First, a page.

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KORNIK (Pol. Kórnik ; Ger. Kurnik ), town in Poznan province, W. Poland. Documentary evidence points to the presence of Jews in the town from 1618. In 1687 and 1713 the *Great Poland Council convened in Kornik. A privilege granted by the local nobleman allowed the Jews permanent residence and the right to trade in cloth, livestock, etc. against payment of special taxes. Communal records, beginning from the early 18th century, existed until World War ii and included the special statutes of the tailors' guild, which was founded in 1754 with 44 members and still had 51 members in 1853. A small wooden synagogue was erected in 1736, and a larger one in 1767. According to the 1765 census, there were 367 Jews in Kornik, some of whom owned houses outside the Jewish quarter. After the Prussian occupation a provincial assembly met in Kornik in 1817 with the aim of submitting to the government suggestions for improving the lot of Poznan Jewry. Among Kornik rabbis was R. Israel Moses b. Aryeh *Loeb who served from 1781. A schoolhouse was built in 1846. During the 1848 revolution the Jews were attacked by the rebels. In 1808 the Jewish community numbered 566 (36% of the total population), increasing to 1,170 (43%) in 1840. From then on their number continually diminished due to migration to larger cities, falling to 399 (15%) in 1871, 220 (9%) in 1895, 111 (4.4%) in 1905, 92 (3.6%) in 1910, 57 (2.6%) in 1921, and only 36 in 1939. They were expelled by the Germans to Lodz and Kalisz in December 1939, sharing the fate of the local Jews.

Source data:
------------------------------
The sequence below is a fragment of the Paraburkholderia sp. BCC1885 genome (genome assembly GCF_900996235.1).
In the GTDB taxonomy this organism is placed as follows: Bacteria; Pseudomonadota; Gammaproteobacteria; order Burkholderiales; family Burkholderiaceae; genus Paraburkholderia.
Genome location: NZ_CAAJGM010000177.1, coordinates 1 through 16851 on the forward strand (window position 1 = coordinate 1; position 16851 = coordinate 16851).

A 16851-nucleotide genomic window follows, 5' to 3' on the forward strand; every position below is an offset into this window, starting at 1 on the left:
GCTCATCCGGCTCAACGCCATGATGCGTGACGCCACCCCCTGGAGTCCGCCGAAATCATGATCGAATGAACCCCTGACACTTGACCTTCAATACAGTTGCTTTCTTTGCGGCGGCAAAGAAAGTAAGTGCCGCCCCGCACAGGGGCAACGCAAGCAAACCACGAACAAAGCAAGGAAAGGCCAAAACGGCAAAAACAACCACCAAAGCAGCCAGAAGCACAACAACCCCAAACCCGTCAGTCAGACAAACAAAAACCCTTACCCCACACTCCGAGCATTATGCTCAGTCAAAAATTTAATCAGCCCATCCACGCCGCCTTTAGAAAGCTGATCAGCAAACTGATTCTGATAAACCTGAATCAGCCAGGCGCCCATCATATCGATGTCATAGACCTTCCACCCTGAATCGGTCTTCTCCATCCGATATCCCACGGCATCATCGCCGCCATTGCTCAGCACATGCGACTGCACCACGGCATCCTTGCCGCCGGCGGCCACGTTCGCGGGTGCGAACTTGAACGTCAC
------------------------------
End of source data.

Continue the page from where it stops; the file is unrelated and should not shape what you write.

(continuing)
R. Mahler, Yidn in Amolikn Poyln in Likht fun Tsifern (1958), index; B. Wasiutyirski, Ludność żydowska w Polsce w xix i xx wiekach (1930), 167; G. Loukomsky, Jewish Art in European Synagogues (1947), 37, 64; A. Warschaur, Die staedtliche Archive in der Provinz Posen (1901), 118; azdj, 63 (1899), 521; Mitteilungen der Gesamtarchive der deutschen Juden, 4 (1913), 110; A. Grotte, Deutsche, boehmische und polnische Synagogentypen (1915), 14, 17, 39, 41, 51–60; Deutsche wissenschaftliche Zeitschrift fuer Polen, 13 (1929), 139ff.; Mitteilungen zur juedischen Volkskunde, 3 (1907), 67f.; E. Callier, Powiatpyzdrski w xvi stuleciu (1888–91), 141; L. Lewin, Die Landessynode der grosspolnischen Judenschaft (1926), 33, 46, 98, 104ff.; A. Heppner and I. Herzberg, Aus Vergangenheit und Gegenwart der Juden und der juedischen Gemeinden in den Posener Landen (1909), 585–90; M.K. Piechotkowie, Bóżnice drzewniane (1957), illustrations nos. 100, 101.

[Encyclopaedia Judaica (Germany)]